I was around 15 years old, visiting my sister in Lewisham, when we heard a noise at the front door.
Opening it, we found a pig’s head on the doorstep and graffiti painted on the door that read ‘P****s go home’.
I was immediately frightened and fearful for my sister’s safety, including her two children who were around four years old at the time and seemed quite upset by it all.
Unfortunately, this was just one of many racist incidents my family and I had to deal with as immigrants while living in the East End of London during the 1960s and 1970s.
Growing up, my family were farmers in the Punjab, India. We were poor but happy. My memories were of a world of golden sunshine, fertile lands, eating mangoes off the trees, chewing sugar cane sticks for the juice and large, snorting buffaloes.
I was surrounded by caring uncles, aunties and cousins – I knew everyone in the village. It was a very happy communal life.
I moved to the UK at the age of seven in January 1962 and lived in Southall Middlesex – known as Little India. It was the heart of where many other immigrants lived so I felt a sense of home as I was surrounded by the same community.
We flew into the country during one of the coldest winters on record and I vividly remember dark skies, a numbing chill, grey concrete and black tarmac. I immediately felt very unhappy and wanted to go back home to India.
On my first day at school, I felt strange. I was put in a special class because I didn’t speak any English.
White children were curious, but I couldn’t understand them and so I crept into corners. It was a really horrible feeling. I felt excluded and this wasn’t a nice experience for me.
After a few short weeks, their curiosity turned into animosity. I learned a new word – ‘w*g’ – a derogatory term. The first few incidents were name-calling then pushing and kicking and being excluded from playground games.
The one incident that sticks in my mind was to do with my long hair; Sikhs do not cut their hair and mine was tied in a knot above my head. Some boys pulled it loose and yanked me around the playground by it.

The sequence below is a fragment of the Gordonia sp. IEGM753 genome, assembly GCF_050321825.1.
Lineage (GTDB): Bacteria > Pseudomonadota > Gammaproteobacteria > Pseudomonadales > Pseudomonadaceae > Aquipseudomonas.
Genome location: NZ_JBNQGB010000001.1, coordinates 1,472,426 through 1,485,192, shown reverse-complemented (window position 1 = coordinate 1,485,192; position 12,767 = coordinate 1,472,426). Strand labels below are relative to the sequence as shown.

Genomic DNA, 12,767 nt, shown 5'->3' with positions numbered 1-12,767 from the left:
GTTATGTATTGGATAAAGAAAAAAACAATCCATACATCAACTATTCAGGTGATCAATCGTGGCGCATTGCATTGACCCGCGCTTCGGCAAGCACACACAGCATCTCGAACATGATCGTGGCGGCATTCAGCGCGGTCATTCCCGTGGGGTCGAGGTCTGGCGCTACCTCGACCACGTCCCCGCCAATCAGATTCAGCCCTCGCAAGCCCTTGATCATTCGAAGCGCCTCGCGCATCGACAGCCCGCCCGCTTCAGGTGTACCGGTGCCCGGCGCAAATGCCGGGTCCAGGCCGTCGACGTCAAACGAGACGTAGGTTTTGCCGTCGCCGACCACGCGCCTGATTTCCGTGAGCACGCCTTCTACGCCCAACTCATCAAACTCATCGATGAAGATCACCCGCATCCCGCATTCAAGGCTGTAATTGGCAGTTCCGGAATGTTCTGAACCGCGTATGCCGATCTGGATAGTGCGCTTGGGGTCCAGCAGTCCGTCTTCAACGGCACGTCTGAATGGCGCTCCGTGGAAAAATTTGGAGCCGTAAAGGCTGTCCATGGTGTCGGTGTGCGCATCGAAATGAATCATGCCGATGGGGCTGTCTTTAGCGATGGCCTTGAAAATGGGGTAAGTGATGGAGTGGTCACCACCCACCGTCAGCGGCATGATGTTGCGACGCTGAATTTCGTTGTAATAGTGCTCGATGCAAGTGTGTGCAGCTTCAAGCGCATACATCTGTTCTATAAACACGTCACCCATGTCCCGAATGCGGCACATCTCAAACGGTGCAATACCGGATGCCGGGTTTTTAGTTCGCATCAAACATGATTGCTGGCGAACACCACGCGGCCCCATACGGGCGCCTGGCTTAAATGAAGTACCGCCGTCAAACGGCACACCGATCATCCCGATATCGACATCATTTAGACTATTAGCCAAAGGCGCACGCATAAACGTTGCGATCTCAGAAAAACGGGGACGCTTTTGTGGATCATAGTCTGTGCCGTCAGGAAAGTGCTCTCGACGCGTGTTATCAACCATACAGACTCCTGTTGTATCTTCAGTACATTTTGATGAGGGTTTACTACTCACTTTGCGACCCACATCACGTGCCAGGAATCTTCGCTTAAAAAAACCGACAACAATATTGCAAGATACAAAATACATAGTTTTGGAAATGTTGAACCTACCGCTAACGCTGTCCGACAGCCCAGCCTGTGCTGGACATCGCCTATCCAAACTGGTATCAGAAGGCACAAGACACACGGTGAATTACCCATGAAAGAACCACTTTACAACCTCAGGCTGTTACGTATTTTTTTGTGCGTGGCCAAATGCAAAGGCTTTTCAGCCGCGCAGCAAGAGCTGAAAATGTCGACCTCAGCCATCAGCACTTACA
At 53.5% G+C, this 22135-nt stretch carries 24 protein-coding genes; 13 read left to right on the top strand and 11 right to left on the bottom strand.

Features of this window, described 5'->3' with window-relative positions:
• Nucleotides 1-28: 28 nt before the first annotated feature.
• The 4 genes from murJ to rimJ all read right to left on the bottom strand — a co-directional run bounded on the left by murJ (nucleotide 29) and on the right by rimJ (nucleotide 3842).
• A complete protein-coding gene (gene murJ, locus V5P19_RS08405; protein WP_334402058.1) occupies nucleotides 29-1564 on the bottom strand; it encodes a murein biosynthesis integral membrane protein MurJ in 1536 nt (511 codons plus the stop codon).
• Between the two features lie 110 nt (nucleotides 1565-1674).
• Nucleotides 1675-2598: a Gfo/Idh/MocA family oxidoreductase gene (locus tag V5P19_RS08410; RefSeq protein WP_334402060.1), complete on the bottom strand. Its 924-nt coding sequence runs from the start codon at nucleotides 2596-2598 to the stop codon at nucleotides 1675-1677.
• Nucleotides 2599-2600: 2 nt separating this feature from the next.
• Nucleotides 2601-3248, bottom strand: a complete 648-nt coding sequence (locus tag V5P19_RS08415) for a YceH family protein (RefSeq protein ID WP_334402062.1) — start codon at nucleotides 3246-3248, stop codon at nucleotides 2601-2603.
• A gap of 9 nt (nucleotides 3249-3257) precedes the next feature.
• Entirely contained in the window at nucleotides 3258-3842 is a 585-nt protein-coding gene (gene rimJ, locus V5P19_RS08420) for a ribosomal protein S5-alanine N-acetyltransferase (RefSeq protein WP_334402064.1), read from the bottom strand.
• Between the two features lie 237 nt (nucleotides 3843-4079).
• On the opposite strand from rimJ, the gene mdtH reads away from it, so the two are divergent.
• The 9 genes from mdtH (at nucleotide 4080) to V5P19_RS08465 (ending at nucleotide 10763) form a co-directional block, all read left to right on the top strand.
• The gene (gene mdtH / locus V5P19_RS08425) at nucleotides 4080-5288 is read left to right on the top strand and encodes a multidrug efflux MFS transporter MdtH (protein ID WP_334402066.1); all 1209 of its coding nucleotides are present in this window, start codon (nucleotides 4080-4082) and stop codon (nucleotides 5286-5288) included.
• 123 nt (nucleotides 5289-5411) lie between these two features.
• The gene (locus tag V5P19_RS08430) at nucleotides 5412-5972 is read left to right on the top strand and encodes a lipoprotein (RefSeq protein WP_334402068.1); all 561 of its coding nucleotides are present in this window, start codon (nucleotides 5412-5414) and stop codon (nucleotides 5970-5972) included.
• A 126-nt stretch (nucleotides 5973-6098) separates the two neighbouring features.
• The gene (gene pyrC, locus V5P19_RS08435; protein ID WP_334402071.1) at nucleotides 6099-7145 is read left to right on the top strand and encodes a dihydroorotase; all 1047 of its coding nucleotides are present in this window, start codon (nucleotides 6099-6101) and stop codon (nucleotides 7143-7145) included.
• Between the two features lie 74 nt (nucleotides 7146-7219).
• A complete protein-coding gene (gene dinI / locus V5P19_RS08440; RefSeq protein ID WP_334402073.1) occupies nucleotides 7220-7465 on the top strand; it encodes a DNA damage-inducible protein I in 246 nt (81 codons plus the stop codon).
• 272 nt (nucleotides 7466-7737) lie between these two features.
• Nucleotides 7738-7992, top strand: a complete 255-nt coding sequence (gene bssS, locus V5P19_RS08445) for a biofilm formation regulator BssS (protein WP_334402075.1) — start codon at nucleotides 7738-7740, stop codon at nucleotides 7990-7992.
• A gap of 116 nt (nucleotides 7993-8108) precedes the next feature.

I felt humiliated, hurt and traumatised. I resented being targeted for being different.
Over the months, there was an escalation to beatings. The journey home became running the gauntlet. I was small for my age, very thin, extremely shy and vulnerable so my response was to cry, run away and hide. It didn’t occur to me to fight back.
I was constantly in fear and felt miserable. I was resentful of my parents for bringing me to the UK. I hated being different from the white children so I begged my parents to have my hair cut – I wanted to fit in and not go through it anymore. It was torture.
When the incidents of racism started, I told my family as I didn’t know why they happened. My mother explained that it was because we were Indian. I couldn’t understand that, it was so strange to realise and accept that discrimination existed.
As time went on, my family told me to report the bullies to the teachers – I soon learned this threw fuel on the flames as I was labelled a ‘tell-tale’.
Over the years, nothing I did to try to fit in worked. I was constantly bullied – in the playground and on the journey home.
At about 11 years old, a group of youths set their German Shepherd dog on me. It was barking, snarling and knocked me over – scraping my hands and knees. As I lay crying, they called out ‘go back to effing India and stay there’.